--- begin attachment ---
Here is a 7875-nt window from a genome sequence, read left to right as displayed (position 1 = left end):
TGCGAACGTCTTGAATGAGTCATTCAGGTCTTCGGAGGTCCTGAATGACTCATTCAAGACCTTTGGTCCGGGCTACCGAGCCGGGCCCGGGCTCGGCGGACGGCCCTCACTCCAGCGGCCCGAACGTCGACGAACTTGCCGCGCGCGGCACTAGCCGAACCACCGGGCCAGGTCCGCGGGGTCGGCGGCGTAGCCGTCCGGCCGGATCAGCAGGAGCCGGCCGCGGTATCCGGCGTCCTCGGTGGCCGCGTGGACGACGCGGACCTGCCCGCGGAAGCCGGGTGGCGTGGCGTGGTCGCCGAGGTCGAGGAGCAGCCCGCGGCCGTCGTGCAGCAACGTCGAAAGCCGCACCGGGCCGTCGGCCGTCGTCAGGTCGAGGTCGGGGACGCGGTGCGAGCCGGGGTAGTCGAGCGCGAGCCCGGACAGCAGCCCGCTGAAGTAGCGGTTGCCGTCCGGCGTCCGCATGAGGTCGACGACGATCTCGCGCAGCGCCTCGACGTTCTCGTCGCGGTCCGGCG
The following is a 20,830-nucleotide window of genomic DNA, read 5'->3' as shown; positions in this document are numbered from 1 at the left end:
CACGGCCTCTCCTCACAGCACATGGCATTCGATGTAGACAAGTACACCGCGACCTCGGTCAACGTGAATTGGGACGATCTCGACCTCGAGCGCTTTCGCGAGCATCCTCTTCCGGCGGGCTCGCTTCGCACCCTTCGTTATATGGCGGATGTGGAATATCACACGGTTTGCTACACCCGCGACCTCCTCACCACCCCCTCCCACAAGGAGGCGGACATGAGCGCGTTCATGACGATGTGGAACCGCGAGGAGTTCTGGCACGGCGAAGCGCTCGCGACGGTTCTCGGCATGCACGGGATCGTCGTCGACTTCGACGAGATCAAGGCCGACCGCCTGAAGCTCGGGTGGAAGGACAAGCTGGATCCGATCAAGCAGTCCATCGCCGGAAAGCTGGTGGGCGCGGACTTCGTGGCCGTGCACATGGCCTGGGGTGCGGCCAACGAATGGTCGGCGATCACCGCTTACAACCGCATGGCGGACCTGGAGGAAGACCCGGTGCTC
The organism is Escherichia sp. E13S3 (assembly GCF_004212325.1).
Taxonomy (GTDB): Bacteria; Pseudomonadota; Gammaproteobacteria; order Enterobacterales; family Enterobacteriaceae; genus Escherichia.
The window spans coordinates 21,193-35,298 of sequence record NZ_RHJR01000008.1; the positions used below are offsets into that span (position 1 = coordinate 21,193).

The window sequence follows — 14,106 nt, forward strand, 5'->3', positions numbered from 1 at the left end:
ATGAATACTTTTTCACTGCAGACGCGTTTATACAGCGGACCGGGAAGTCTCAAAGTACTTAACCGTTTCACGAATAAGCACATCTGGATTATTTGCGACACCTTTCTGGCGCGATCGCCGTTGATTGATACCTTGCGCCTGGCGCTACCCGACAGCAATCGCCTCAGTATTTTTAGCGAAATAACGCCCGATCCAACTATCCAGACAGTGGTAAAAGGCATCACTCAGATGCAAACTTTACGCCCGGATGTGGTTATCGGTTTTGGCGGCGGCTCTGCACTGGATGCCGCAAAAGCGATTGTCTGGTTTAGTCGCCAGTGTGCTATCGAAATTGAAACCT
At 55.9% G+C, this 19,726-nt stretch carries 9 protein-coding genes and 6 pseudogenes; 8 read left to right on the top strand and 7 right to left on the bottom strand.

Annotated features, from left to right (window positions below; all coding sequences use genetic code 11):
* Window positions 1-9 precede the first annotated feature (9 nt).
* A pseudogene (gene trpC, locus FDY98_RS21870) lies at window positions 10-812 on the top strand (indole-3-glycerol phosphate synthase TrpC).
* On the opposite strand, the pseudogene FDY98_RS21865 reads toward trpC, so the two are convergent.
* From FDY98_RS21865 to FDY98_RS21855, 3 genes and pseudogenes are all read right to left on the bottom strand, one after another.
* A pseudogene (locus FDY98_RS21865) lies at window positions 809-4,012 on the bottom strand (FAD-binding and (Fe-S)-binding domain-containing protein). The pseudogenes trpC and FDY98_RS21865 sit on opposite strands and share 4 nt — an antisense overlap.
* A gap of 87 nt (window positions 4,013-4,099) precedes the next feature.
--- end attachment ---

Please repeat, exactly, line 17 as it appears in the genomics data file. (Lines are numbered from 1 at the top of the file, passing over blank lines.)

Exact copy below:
* A gap of 87 nt (window positions 4,013-4,099) precedes the next feature.